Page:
Microsoft Outs Reports of Cyber Insecurity in the Middle East

In 2015 oil prices fell to levels not seen since the 2008 financial crisis. In May this year oil prices surged to their highest level in more than three years, astounding economists and forecasters. Prices are now stabilising again.

The Middle East has invested billions of dollars in efforts to develop more diversified and knowledge-based economies. As such, the region is emerging from the ongoing oil-price challenges unscathed.

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Yet the Middle East’s resilience is hardly surprising. A deep desire to embrace the latest trends and changes, and rapid digital transformation, is driving the region to greater heights as countries relentlessly pursue new avenues of growth.

Over the past decade, the cross-border data flow connecting the Middle East to the rest of the world has increased more than 150-fold. According to a report by PwC, digital transformation will generate an extra $16.9 billion in revenue each year for companies in the Middle East, between now and 2021.

The United Arab Emirates (UAE), the largest economy in the Middle East, is leading the digital transformation charge with the nation-wide implementation of large-scale digital transformation projects. But the acceleration of digitalisation and insecure consumer habits, as well as inadequate cybersecurity measures in key sectors, is turning the UAE and other countries in the region into a lucrative target for cybercriminals.

While increased awareness and investment saw attacks in the UAE decline during the first half 2018, cybercriminals still managed to steal close to Dh4 billion from victims in 2017, and Symantec estimates that the average amount of time consumers in the UAE lose dealing with the impact of online crime is rising.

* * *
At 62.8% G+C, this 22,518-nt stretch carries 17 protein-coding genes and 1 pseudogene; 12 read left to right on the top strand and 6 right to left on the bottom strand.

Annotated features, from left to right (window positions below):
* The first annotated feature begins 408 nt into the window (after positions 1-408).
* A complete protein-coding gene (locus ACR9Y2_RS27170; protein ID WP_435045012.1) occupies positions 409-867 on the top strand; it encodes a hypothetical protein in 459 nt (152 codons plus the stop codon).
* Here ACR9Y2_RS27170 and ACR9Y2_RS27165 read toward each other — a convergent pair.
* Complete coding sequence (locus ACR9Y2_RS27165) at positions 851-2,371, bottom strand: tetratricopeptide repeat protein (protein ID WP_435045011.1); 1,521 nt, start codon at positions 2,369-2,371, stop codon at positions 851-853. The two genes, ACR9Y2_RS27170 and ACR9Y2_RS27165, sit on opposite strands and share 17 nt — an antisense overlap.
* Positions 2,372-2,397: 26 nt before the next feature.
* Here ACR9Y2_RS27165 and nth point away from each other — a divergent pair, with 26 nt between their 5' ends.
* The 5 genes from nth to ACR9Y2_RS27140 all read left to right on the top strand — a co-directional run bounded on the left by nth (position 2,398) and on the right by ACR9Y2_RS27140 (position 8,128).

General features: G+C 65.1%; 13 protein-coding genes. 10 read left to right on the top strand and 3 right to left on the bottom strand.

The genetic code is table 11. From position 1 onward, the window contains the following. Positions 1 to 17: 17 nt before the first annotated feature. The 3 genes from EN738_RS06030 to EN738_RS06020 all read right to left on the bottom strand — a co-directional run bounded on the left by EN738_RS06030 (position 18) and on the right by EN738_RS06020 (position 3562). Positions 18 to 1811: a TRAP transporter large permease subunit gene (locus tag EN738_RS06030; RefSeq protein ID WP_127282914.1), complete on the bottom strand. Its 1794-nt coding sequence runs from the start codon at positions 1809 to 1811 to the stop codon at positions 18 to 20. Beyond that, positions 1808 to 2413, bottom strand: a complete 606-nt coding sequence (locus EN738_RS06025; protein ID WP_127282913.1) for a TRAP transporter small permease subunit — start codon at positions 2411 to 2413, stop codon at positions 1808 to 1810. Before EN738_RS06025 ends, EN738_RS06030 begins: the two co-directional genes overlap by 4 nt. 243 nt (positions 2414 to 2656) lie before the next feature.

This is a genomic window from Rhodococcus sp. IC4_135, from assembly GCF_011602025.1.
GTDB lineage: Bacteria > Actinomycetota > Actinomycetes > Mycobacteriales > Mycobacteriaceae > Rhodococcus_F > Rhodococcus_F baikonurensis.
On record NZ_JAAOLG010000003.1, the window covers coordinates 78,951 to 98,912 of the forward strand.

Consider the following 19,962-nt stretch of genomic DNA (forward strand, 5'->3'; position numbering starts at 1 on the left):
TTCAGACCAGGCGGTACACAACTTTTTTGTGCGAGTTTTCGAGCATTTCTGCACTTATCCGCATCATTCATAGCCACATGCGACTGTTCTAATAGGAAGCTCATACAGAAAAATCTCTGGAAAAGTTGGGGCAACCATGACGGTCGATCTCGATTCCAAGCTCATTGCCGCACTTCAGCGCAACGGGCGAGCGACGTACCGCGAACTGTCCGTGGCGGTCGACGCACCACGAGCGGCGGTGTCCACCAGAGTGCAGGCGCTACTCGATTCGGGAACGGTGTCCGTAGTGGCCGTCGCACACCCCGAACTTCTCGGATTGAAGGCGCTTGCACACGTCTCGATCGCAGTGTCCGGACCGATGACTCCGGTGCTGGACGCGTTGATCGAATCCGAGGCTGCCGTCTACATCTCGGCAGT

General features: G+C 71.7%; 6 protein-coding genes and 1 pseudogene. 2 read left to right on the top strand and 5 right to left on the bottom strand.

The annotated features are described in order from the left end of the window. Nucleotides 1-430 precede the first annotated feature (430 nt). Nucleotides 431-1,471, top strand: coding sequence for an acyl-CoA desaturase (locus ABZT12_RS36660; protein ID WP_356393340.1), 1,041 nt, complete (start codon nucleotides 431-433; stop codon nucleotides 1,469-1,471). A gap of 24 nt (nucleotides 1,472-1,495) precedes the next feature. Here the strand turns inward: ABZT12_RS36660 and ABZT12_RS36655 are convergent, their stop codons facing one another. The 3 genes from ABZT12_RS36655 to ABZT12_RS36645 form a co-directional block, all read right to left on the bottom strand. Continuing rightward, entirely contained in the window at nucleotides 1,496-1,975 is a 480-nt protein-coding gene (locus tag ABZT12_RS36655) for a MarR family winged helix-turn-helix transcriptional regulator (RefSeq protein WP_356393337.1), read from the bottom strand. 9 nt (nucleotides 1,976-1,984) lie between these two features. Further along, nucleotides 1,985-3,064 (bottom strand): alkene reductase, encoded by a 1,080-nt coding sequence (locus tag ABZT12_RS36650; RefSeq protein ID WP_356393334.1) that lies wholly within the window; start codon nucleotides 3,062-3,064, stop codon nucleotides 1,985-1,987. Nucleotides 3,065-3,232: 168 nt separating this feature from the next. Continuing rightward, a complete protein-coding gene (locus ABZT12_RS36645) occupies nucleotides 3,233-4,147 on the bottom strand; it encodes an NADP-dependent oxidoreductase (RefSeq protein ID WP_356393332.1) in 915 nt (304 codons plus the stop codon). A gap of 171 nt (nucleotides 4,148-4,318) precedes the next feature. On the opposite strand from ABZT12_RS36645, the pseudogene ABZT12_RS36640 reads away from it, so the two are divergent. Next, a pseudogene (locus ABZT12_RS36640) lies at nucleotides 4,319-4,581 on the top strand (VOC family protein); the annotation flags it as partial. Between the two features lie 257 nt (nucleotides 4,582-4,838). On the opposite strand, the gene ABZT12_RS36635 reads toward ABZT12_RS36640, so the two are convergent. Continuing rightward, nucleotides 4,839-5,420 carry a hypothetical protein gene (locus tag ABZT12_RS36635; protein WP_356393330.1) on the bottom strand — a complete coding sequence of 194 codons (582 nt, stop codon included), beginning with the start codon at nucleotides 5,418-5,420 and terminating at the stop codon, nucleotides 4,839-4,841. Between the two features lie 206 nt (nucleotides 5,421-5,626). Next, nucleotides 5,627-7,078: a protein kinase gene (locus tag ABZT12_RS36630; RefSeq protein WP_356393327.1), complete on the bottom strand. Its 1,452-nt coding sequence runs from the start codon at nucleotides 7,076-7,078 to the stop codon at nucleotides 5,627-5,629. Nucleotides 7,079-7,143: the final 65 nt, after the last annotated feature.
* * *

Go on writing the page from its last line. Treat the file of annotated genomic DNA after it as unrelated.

It’s important that organisations and their employees across the region are aware of the latest threats and how best to protect against them. Here are three of the biggest cyber threats currently facing the region:

Battling botnets
The word “botnet” is a combination of the words “robot” and “network“. Botnets can be infected with malware that allows hackers to remotely take control of several devices at a time, usually without the knowledge of the device owner.

According to the latest Microsoft Security Intelligence Report, botnets continue to impact millions of computers globally, infecting them with old and new forms of malware. Cybercriminals use botnets to conduct a variety of online attacks, such as sending spam, conduct denial-of-service attacks on websites, spread malware, facilitate click fraud in online advertising and much more.

New research also reveals that the GCC made up nearly 11.4 percent of the Middle East’s total bot population. Riyadh in Saudi Arabia had the highest rate of bot infections in the GCC with 43.1 percent of bots in the region. Dubai was ranked as the second most bot-infected city in the GCC with 24.7 percent of bots.

Defending against botnet activity is not an easy undertaking and requires a massive and coordinated effort by both private and public organisations. The first step in protecting organisations against botnets is to look for a solution that harnesses advanced machine learning. For example, Windows Defender ATP uses the power of the cloud, machine learning and behaviour analytics to detect, protect and respond against botnets and other cyber threats.

Hackers turning to easy marks
As the cost of circumventing security measures increases, hackers are progressively taking advantage of “low-hanging fruit” to circumvent increasingly sophisticated security measures. There are three types of low-hanging fruit routes frequently employed by cyber attackers in the region.